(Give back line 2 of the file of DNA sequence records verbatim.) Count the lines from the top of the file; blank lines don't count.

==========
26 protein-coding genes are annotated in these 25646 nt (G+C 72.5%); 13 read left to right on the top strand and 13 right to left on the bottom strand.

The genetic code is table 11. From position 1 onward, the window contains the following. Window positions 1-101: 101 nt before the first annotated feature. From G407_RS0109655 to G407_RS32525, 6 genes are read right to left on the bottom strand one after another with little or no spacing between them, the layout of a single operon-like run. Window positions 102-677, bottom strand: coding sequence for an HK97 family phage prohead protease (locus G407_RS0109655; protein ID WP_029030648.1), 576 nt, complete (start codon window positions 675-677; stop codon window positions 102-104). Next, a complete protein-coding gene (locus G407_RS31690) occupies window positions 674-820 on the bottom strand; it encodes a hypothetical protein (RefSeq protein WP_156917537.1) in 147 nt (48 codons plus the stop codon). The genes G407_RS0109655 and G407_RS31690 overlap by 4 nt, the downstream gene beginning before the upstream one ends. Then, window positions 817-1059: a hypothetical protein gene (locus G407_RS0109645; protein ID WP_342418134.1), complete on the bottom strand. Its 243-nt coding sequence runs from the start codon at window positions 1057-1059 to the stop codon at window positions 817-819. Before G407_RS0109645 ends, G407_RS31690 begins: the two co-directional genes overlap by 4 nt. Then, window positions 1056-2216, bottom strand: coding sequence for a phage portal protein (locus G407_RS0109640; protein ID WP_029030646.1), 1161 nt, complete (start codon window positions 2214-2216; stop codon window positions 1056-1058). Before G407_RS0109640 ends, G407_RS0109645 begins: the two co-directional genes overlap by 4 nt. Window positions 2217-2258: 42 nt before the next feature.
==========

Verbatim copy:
The genetic code is table 11. From position 1 onward, the window contains the following. Window positions 1-101: 101 nt before the first annotated feature. From G407_RS0109655 to G407_RS32525, 6 genes are read right to left on the bottom strand one after another with little or no spacing between them, the layout of a single operon-like run. Window positions 102-677, bottom strand: coding sequence for an HK97 family phage prohead protease (locus G407_RS0109655; protein ID WP_029030648.1), 576 nt, complete (start codon window positions 675-677; stop codon window positions 102-104). Next, a complete protein-coding gene (locus G407_RS31690) occupies window positions 674-820 on the bottom strand; it encodes a hypothetical protein (RefSeq protein WP_156917537.1) in 147 nt (48 codons plus the stop codon). The genes G407_RS0109655 and G407_RS31690 overlap by 4 nt, the downstream gene beginning before the upstream one ends. Then, window positions 817-1059: a hypothetical protein gene (locus G407_RS0109645; protein ID WP_342418134.1), complete on the bottom strand. Its 243-nt coding sequence runs from the start codon at window positions 1057-1059 to the stop codon at window positions 817-819. Before G407_RS0109645 ends, G407_RS31690 begins: the two co-directional genes overlap by 4 nt. Then, window positions 1056-2216, bottom strand: coding sequence for a phage portal protein (locus G407_RS0109640; protein ID WP_029030646.1), 1161 nt, complete (start codon window positions 2214-2216; stop codon window positions 1056-1058). Before G407_RS0109640 ends, G407_RS0109645 begins: the two co-directional genes overlap by 4 nt. Window positions 2217-2258: 42 nt before the next feature.